Early Iron Sites



Kültepe was called Kanesh (Kanisch, Kaneš) in ancient times, and like all the places covered in this Link Hub, is far younger than the stone-age settlements covered for "first copper". It's claim to fame comes from two related points:
  1. It was one of the major places that Assyrian traders cultivated in their quest to make money by establishing trade routes through Anatolia.
  2. Some of their archives were perfectly preserved because major fires turned the clay tablets into hard and long lasting ceramics at least twice.
  Kültepe now consist of a large round tell, clearly visible in the picture below, and the ruins of a "lower town".
Kültepe today
Kültepe - the tell and the "lower" town (Karum) in the foreground
Source: Turkish Airline Journal; Thanks for sharing. 2).
The roots of Kültepe go back to 3000 BC or so, meaning it existed before the Hittites took over after about 1800 BC. Before that, Anatolia was the place of the Hattians, who lived in the "Land of Hatti" a denomination the Hittites kept - that's why the names are similar. Hattians and Hittities are quite different cultures, however, with unrelated languages, for example.
Kültepe's rise to importance started when merchants from Assur in Assyria came to Anatolia early in the second millennium BC and chose Kültepe as major base for the their trading network.
Part of this network is shown below. This picture and much of the information in this module goes back to the wonderful book of Andreas Schachner1).
Kültepe trading routes
Kültepe / Kanish, Assur and trade routes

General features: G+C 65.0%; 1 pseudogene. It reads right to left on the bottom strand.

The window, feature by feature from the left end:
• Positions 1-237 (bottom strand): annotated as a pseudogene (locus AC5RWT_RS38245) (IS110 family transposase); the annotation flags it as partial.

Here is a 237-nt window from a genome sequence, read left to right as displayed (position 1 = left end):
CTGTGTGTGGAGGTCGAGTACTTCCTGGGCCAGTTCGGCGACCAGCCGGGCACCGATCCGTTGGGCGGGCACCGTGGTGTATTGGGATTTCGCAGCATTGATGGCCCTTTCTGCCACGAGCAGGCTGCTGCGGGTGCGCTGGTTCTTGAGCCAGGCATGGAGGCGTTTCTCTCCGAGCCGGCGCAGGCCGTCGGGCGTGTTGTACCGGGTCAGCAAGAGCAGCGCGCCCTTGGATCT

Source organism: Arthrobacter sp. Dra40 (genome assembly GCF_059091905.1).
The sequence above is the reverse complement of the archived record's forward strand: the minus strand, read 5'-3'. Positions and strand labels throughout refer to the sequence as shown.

Large-scale map
The Assyrian empire, to the south-east of Turkey / Anatolia with Assur as capital, has a colorful history of its own. In the early second millennium it was quite powerful - but not nearly as powerful as 1000 years later, when it had "conquered Egypt, Babylonia, Elam, Urartu/Armenia, Media, Persia, Mannea, Gutium, Phoenicia/Canaan, Aramea (Syria), Arabia, Israel, Judah, Edom, Moab, Samarra, Cilicia, Cyprus, Chaldea, Nabatea, Commagene, Dilmun and the Hurrians, Sutu and Neo-Hittites, driven the Ethiopians and Nubians from Egypt, defeated the Cimmerians and Scythians and exacted tribute from Phrygia, Magan and Punt among others" as Wikipedia knows. Those guys were practically British!
  Anyway, Assyrians knew how to write cuneiform on clay tablets already in 2000 BC. They also knew how to make money by peaceful trading, even so money hadn't been invented yet. Assyrian, or more correctly, North-Mesopotamian traders, settled near the major towns, typically in the "lower" part, and these settlements became known as "karums", the Akkadian word for "port", meaning real ports on river banks or the "safe havens" the caravans aimed for. Later the word "karum" simply meant "market place". The Kültepe / Kanish karum must have had a population of several thousand people including a substantial number of Assyrian "foreigners".
.Like all good business men, the Assyrians recorded their transactions in detail on clay tablets encased in clay envelopes. The link shows an example; below is another one.